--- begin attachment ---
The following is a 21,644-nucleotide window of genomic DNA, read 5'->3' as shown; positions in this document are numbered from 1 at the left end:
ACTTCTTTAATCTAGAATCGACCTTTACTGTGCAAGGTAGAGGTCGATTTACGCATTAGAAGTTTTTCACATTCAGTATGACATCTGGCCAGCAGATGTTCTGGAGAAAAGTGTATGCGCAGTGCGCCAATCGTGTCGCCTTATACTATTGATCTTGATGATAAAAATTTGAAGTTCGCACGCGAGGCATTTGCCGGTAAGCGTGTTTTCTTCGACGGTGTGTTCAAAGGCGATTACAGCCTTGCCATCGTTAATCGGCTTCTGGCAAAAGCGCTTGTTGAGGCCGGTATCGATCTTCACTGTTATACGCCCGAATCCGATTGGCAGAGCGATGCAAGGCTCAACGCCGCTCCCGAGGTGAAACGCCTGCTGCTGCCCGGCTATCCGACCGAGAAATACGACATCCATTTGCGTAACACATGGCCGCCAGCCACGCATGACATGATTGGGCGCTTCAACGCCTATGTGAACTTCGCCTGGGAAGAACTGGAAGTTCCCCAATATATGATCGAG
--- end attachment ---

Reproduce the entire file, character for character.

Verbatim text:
The following is a 21,644-nucleotide window of genomic DNA, read 5'->3' as shown; positions in this document are numbered from 1 at the left end:
ACTTCTTTAATCTAGAATCGACCTTTACTGTGCAAGGTAGAGGTCGATTTACGCATTAGAAGTTTTTCACATTCAGTATGACATCTGGCCAGCAGATGTTCTGGAGAAAAGTGTATGCGCAGTGCGCCAATCGTGTCGCCTTATACTATTGATCTTGATGATAAAAATTTGAAGTTCGCACGCGAGGCATTTGCCGGTAAGCGTGTTTTCTTCGACGGTGTGTTCAAAGGCGATTACAGCCTTGCCATCGTTAATCGGCTTCTGGCAAAAGCGCTTGTTGAGGCCGGTATCGATCTTCACTGTTATACGCCCGAATCCGATTGGCAGAGCGATGCAAGGCTCAACGCCGCTCCCGAGGTGAAACGCCTGCTGCTGCCCGGCTATCCGACCGAGAAATACGACATCCATTTGCGTAACACATGGCCGCCAGCCACGCATGACATGATTGGGCGCTTCAACGCCTATGTGAACTTCGCCTGGGAAGAACTGGAAGTTCCCCAATATATGATCGAG